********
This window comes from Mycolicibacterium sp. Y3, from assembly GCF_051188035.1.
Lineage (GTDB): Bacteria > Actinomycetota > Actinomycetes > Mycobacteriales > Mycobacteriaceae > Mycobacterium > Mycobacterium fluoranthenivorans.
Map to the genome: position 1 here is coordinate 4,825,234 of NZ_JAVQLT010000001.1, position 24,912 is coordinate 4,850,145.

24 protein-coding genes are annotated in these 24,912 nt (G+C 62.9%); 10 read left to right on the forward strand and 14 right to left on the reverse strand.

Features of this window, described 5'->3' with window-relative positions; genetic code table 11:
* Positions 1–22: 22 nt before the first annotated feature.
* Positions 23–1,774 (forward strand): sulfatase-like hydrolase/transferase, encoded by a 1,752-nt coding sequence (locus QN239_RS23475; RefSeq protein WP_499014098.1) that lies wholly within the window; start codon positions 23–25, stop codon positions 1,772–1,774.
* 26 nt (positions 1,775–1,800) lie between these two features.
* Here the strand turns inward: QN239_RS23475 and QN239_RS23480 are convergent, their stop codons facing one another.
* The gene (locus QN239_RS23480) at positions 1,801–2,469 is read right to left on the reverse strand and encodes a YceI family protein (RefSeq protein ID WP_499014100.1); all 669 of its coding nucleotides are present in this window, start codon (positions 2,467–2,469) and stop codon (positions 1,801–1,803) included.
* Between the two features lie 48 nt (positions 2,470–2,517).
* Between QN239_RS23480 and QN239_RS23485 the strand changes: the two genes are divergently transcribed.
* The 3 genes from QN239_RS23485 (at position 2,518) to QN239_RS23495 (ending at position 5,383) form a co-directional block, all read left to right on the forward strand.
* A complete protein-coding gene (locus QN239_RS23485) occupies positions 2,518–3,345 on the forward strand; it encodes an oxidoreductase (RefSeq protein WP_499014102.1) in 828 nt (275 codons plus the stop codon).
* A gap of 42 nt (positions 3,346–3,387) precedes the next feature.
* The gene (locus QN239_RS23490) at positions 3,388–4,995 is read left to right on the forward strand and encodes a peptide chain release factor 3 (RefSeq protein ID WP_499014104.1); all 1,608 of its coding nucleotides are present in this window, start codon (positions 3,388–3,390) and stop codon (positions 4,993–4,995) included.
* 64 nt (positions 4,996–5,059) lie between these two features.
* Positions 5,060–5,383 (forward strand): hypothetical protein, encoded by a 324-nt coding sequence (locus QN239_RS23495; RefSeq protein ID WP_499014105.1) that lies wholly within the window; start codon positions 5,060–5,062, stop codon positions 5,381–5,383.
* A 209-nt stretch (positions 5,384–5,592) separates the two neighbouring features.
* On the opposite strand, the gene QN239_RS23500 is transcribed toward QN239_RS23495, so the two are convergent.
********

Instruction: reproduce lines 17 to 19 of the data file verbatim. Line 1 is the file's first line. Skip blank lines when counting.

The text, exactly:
* 64 nt (positions 4,996–5,059) lie between these two features.
* Positions 5,060–5,383 (forward strand): hypothetical protein, encoded by a 324-nt coding sequence (locus QN239_RS23495; RefSeq protein ID WP_499014105.1) that lies wholly within the window; start codon positions 5,060–5,062, stop codon positions 5,381–5,383.
* A 209-nt stretch (positions 5,384–5,592) separates the two neighbouring features.